In a normal campaign we might keep a campaign journal and in a solo game you can and should do the same thing. My only difference is that I write it like a story, which helps me imagine what is going on, and I use that to focus the role-playing aspects of the game, writing as I play. Again, you need to be the GM too, so if your character says the wrong thing, make the “NPC’s” react accordingly. That’s part of the fun. The campaign journal otherwise offers you the same benefits of a regular campaign journal, and I recommend recording things that you would keep in your GM notes, so that you can keep track of the greater story.
Tables versus Imagination
Many solo games use tables for a number of random events in the game, and there is a wide range of tables you can use already available in most RPG’s. Furthermore, you can write your own to suit your campaign, including elements you choose and having them occur to your own predefined frequency. Unless you want more of a simulation game than a story game I recommend not using too many tables, since you may find it takes your story in a direction you do not want. The key is really to play around until you’re happy with the game you are playing. If you find you are doing more accounting than game playing, then you just need to simplify. But if you need some random direction, by all means, use a table.
No, not the band. KISS stands for “Keep it simple stupid” and it’s a key factor in good solo gaming. Keep your story simple and limit the elements that are interacting in the world. For example, my character and four town guard took on nine enemy units. It was a relatively long fight for one person to play out, but if there had been more units and more HP to keep track of, I doubt things would have been as much fun. The nice thing is that KISS does not mean that things are boring, you simply add complexity as you can manage it.
Dealing With Death
While you may have more than one character in a solo game, you will most likely still have a smaller party than the usual 4 or 5. Death then can mean the end of your solo game, and if you’ve invested time in your game, then that’s a very sad thing. However, you do have a couple of options to keep the game going.
Most quests are important enough that someone will take up the cause when others fail, and heroes often have friends, even if only a few they can really trust. Death of one hero means you can bring in a new character to take the place of the fallen character. You may find you only play with this new character until you can resurrect the old one, and that’s fine, because it makes for a more interesting story when you include the adventures of others.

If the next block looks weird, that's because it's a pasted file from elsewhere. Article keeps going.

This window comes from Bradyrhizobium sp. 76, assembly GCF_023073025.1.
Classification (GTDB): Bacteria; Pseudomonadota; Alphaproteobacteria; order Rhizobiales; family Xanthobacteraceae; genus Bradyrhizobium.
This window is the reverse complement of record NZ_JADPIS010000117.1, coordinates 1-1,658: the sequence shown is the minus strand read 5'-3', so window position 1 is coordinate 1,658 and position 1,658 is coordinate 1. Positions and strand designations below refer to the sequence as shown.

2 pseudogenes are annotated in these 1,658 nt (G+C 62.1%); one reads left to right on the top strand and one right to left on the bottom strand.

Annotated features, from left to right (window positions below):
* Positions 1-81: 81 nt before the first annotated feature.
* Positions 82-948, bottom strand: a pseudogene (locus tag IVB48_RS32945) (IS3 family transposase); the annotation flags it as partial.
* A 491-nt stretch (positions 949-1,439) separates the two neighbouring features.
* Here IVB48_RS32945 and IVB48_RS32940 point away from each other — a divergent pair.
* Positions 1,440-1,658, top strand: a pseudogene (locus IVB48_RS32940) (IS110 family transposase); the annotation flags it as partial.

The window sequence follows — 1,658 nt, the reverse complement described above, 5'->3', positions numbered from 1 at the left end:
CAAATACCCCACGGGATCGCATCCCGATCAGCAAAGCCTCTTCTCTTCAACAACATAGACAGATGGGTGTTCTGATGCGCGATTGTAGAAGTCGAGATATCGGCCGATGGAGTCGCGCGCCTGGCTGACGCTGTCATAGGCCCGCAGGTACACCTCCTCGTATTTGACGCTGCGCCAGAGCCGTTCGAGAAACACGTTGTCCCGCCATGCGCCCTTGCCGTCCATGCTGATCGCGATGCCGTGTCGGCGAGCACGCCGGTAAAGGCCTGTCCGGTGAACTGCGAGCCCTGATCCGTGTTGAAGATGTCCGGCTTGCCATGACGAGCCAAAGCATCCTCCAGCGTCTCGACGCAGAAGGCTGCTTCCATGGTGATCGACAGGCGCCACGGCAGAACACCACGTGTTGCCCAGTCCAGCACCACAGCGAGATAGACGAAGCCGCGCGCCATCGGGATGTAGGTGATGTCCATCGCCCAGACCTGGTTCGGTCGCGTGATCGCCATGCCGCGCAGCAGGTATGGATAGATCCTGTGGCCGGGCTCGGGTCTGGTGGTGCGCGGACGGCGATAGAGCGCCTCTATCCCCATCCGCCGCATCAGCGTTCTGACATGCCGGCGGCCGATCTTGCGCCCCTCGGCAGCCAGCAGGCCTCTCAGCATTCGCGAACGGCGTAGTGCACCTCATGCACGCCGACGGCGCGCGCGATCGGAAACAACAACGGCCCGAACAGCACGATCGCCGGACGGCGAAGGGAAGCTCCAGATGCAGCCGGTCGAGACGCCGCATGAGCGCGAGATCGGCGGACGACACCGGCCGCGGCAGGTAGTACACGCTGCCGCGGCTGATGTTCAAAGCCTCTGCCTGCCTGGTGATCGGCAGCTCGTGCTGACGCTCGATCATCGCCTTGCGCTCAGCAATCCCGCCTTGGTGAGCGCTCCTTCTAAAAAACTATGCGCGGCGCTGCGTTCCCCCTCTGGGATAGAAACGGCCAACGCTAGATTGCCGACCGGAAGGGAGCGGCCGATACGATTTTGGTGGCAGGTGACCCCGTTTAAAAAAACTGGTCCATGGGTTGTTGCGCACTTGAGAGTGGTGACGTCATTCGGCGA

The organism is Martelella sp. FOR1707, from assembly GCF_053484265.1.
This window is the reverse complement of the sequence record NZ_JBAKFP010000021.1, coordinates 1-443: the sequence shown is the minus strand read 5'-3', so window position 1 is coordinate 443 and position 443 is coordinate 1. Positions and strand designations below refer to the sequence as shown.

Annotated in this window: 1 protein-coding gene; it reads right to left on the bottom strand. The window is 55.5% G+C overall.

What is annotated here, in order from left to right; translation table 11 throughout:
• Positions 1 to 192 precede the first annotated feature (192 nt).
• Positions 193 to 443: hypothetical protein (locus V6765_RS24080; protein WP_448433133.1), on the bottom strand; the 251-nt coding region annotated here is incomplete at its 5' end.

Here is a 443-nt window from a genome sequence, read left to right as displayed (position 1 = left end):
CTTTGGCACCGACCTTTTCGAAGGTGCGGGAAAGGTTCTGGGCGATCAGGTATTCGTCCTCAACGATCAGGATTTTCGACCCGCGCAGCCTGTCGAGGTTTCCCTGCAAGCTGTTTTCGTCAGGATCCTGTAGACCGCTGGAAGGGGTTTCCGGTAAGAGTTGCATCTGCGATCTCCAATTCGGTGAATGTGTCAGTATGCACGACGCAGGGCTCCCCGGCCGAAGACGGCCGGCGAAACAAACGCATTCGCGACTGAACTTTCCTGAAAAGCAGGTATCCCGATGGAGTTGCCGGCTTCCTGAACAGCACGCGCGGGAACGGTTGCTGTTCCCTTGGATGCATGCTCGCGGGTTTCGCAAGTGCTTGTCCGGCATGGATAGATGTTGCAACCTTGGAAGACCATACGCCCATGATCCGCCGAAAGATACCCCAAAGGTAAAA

Secondly, death is only the start of another journey. Think about the adventure your character can have in the Halls of Valhalla before their god sends them back to complete their quest.
The best tip I can give for anyone thinking about playing a solo game is just to give it a try, you will learn more from actually playing than thinking about it. Consider what you enjoy about each game or session and what you dislike, and where appropriate make a house rule if it will help keep things fun. I’d suggest keeping sessions relatively short, since you’ll need all your concentration to play it properly, but play as often as you can and please share your findings with us here.
Do you play role-playing games like D&D or Pathfinder as solo games? Let me know what you think and share any mechanics you have. I’d love to hear your thoughts.
If you’re in Pretoria, South Africa, then make your way to the University of Pretoria on the 7th and 8th of May for UPCON 2011. One of our Dungeons and Dragons modules is being run, and it promises to be a kicker.
There is something for everyone, with collectable card games, Role-playing, LARP and Animé all represented.
See you there.
I have to applaud the efforts of the organizers of the One Page Dungeon Contest. Nothing gets people thinking outside the box quite like being forced into a “box”. The one page limitation really forced me to look at adventure design in a way that regular adventure writing does not.
Imagine the scene: A long stone corridor lit only by your sputtering torch, as your hasty foot steps echo off the hard cold walls. Behind you, some unimaginable evil chases you, bent on your demise. And then you turn a corner, into a dead end. You can hear claws clattering on the tunnel floor now, gaining ground every second. Then, in a moment of clarity, you remember the ancient stone key in your pocket. You draw it out and hold it aloft, and with all the air in your lungs you shout “laloona”. The wall before you creaks, sending dust billowing out as the wall grinds past, revealing a new corridor. You run forward, shouting the magical word behind you, as you flee. Turning back to where you came, only a stone wall remains, you can hear the frustrated clawing on the other side of the wall, and know you have escaped death this time. But what mysteries and terrors lie ahead of you in this labyrinth.
The Lunatic Labyrinth is more than just a dungeon, it’s a shifting maze of monster filled corridors that gives the delvers a new take on the good old dungeon and gives the Game Master a new tool for their gaming kit. But I’ll let you be the judge. Download the latest version here.
I would love to hear your comments, especially if you have used the Lunatic Labyrinth in your own game. Happy delving.